Professor Katja Simon
Principal Investigator, Human Immunology Unit, WIMM, Oxford University.
After a childhood spent in Hamburg and Paris, Katja Simon studied Biology in Berlin followed by a diploma thesis at University College London. She trained as an Immunologist under Avrion Mitchison (one of the founders of modern Immunology) and studied autoimmune diseases with an emphasis on cytokines in rheumatoid arthritis. As a postdoc at the Centre d’Immunologie de Marseille Luminy, she investigated transcription factors regulating cell death of maturing T cells. She had two children during her first postdoc.
“This was an extremely difficult but equally happy period of my career. I spent many nights awake while caring for small children thinking about career alternatives”
During her second postdoc in Oxford she pursued her interest in cell fate, studying cell death molecules in thymocytes, inflammation and tumour immunity.
“I was mad enough to have a third child during my second postdoc. By then I had realized that I had an extremely supportive partner, who while also being a scientist was keen to slow down his career to care for his young children”
While her children were still young, she set up her own independent line of enquiry investigating another type of cell fate, autophagy, still focusing on the healthy hemato-immune system. Her group discovered that autophagy, the main conserved cellular bulk degradation pathway, maintains healthy stem cells and promotes differentiation of many types of cells.
“My first PhD student realized quickly when it was best to talk to me or get a quick answer by e-mail. While I was still working at the bench, I would never miss dinner with my children, instead I would come back to the lab after bedtime, or work from home. Having had children that early in my career gave me a healthy perspective in times of failures, helped me to become a caring supervisor and be extremely organized. Ultimately to succeed in academic research you have to be very resilient to failures, risk-embracing and passionate.”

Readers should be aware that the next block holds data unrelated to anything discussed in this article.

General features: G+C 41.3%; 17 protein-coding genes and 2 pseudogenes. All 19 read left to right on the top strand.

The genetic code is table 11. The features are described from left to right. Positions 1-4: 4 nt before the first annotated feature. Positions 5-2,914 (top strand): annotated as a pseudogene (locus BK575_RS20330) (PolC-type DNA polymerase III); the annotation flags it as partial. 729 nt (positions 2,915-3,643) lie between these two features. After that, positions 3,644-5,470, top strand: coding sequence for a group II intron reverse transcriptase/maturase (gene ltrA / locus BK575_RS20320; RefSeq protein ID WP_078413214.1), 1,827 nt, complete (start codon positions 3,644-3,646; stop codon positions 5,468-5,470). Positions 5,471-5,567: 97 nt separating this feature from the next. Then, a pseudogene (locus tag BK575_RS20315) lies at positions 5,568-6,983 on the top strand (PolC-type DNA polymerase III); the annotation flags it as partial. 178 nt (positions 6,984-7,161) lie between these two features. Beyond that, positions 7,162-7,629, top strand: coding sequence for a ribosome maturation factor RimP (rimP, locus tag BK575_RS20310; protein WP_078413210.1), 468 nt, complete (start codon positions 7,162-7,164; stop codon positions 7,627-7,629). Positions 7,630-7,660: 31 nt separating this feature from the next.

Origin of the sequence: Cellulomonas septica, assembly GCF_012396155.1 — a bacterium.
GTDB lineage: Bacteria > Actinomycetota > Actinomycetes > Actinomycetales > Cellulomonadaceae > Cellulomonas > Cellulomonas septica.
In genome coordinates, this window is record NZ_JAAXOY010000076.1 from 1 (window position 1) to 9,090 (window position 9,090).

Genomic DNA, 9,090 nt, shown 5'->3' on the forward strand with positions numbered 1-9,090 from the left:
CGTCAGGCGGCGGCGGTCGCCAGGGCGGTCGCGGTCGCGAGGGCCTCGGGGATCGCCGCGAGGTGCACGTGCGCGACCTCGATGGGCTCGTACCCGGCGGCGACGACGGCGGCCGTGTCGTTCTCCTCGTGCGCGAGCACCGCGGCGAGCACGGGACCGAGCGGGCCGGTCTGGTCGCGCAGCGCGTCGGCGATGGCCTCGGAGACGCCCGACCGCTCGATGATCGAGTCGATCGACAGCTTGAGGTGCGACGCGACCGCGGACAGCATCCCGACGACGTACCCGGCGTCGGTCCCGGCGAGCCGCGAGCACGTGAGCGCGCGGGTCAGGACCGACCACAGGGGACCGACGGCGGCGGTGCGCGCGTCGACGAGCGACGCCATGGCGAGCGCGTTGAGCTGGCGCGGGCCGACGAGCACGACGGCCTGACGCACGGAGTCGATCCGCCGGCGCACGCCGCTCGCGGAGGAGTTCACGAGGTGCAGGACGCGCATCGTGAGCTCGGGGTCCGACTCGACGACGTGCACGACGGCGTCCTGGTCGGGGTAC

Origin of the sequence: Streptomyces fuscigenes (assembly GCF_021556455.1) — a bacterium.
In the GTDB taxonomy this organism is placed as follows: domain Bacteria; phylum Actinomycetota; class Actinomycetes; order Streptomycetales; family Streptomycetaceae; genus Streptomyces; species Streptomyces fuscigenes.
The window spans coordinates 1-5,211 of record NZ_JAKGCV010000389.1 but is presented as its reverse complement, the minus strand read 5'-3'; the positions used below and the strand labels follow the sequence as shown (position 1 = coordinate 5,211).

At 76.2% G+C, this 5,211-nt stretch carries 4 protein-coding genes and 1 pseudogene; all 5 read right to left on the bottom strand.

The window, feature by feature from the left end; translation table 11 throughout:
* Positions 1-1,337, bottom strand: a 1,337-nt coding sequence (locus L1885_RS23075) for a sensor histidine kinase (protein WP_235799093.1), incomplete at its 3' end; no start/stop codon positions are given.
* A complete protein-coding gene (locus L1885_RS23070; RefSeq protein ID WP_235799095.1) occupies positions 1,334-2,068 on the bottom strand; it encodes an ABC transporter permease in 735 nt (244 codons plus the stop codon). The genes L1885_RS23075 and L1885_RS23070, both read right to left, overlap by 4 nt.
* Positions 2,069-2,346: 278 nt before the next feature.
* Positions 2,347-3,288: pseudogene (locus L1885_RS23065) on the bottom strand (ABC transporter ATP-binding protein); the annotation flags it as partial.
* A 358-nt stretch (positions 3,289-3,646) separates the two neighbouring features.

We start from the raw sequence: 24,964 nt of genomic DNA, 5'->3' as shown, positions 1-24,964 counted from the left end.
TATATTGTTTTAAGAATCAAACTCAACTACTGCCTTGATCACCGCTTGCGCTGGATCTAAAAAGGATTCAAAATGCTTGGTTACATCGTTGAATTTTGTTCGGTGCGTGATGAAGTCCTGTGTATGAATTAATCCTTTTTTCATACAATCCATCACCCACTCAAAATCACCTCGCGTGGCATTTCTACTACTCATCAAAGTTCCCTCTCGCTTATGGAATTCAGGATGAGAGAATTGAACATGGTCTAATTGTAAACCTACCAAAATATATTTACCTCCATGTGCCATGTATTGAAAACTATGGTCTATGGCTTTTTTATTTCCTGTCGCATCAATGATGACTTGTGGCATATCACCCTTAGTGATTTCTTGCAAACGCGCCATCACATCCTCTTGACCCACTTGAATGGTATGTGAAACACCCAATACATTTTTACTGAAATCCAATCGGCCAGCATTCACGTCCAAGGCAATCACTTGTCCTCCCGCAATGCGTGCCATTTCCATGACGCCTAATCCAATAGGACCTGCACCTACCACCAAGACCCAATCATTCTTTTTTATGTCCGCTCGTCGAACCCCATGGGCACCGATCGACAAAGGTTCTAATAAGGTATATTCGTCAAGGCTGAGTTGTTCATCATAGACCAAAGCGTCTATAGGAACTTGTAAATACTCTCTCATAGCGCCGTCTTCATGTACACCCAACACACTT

As a mother in academic science, she encountered many of the difficulties that come with combining a career in science with children, so she co-founded OxFEST (Females in Engineering, Science and Technology) in 2005, an Oxford University society, promoting and encouraging women in science.
“The problems encountered by female scientists were particularly overlooked in the traditional Oxford academic setting, so we felt a lively and active society was necessary to bring us together to talk about the problems we had experienced and meet role models. I learned that I had to find my own way, role models only help to a certain extent.”